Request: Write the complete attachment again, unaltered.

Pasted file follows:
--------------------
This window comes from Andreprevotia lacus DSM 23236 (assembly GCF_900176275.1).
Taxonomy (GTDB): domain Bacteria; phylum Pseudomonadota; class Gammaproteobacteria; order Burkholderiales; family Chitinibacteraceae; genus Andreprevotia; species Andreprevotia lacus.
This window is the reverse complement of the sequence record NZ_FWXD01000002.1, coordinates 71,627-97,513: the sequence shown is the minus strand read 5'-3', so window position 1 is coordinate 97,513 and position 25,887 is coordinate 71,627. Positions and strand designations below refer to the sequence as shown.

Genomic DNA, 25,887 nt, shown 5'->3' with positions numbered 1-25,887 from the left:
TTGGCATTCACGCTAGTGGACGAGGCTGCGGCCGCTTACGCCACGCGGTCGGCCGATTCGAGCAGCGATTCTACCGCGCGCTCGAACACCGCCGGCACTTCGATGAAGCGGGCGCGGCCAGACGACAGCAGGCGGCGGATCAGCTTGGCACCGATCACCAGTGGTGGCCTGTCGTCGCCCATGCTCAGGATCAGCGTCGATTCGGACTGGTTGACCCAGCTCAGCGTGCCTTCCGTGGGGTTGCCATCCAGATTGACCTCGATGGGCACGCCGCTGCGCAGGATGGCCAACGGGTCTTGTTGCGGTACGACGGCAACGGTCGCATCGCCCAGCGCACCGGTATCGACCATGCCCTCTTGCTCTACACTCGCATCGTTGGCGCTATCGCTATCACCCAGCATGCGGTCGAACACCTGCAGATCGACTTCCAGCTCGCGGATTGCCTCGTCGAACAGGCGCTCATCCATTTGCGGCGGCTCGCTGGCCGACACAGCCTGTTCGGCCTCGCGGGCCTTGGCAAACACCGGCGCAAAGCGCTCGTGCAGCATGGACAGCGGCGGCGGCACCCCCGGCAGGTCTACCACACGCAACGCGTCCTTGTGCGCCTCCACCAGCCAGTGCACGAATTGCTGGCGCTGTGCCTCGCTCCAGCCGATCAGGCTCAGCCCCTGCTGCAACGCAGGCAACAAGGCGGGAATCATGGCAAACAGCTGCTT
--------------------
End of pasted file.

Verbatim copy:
This window comes from Andreprevotia lacus DSM 23236 (assembly GCF_900176275.1).
Taxonomy (GTDB): domain Bacteria; phylum Pseudomonadota; class Gammaproteobacteria; order Burkholderiales; family Chitinibacteraceae; genus Andreprevotia; species Andreprevotia lacus.
This window is the reverse complement of the sequence record NZ_FWXD01000002.1, coordinates 71,627-97,513: the sequence shown is the minus strand read 5'-3', so window position 1 is coordinate 97,513 and position 25,887 is coordinate 71,627. Positions and strand designations below refer to the sequence as shown.

Genomic DNA, 25,887 nt, shown 5'->3' with positions numbered 1-25,887 from the left:
TTGGCATTCACGCTAGTGGACGAGGCTGCGGCCGCTTACGCCACGCGGTCGGCCGATTCGAGCAGCGATTCTACCGCGCGCTCGAACACCGCCGGCACTTCGATGAAGCGGGCGCGGCCAGACGACAGCAGGCGGCGGATCAGCTTGGCACCGATCACCAGTGGTGGCCTGTCGTCGCCCATGCTCAGGATCAGCGTCGATTCGGACTGGTTGACCCAGCTCAGCGTGCCTTCCGTGGGGTTGCCATCCAGATTGACCTCGATGGGCACGCCGCTGCGCAGGATGGCCAACGGGTCTTGTTGCGGTACGACGGCAACGGTCGCATCGCCCAGCGCACCGGTATCGACCATGCCCTCTTGCTCTACACTCGCATCGTTGGCGCTATCGCTATCACCCAGCATGCGGTCGAACACCTGCAGATCGACTTCCAGCTCGCGGATTGCCTCGTCGAACAGGCGCTCATCCATTTGCGGCGGCTCGCTGGCCGACACAGCCTGTTCGGCCTCGCGGGCCTTGGCAAACACCGGCGCAAAGCGCTCGTGCAGCATGGACAGCGGCGGCGGCACCCCCGGCAGGTCTACCACACGCAACGCGTCCTTGTGCGCCTCCACCAGCCAGTGCACGAATTGCTGGCGCTGTGCCTCGCTCCAGCCGATCAGGCTCAGCCCCTGCTGCAACGCAGGCAACAAGGCGGGAATCATGGCAAACAGCTGCTT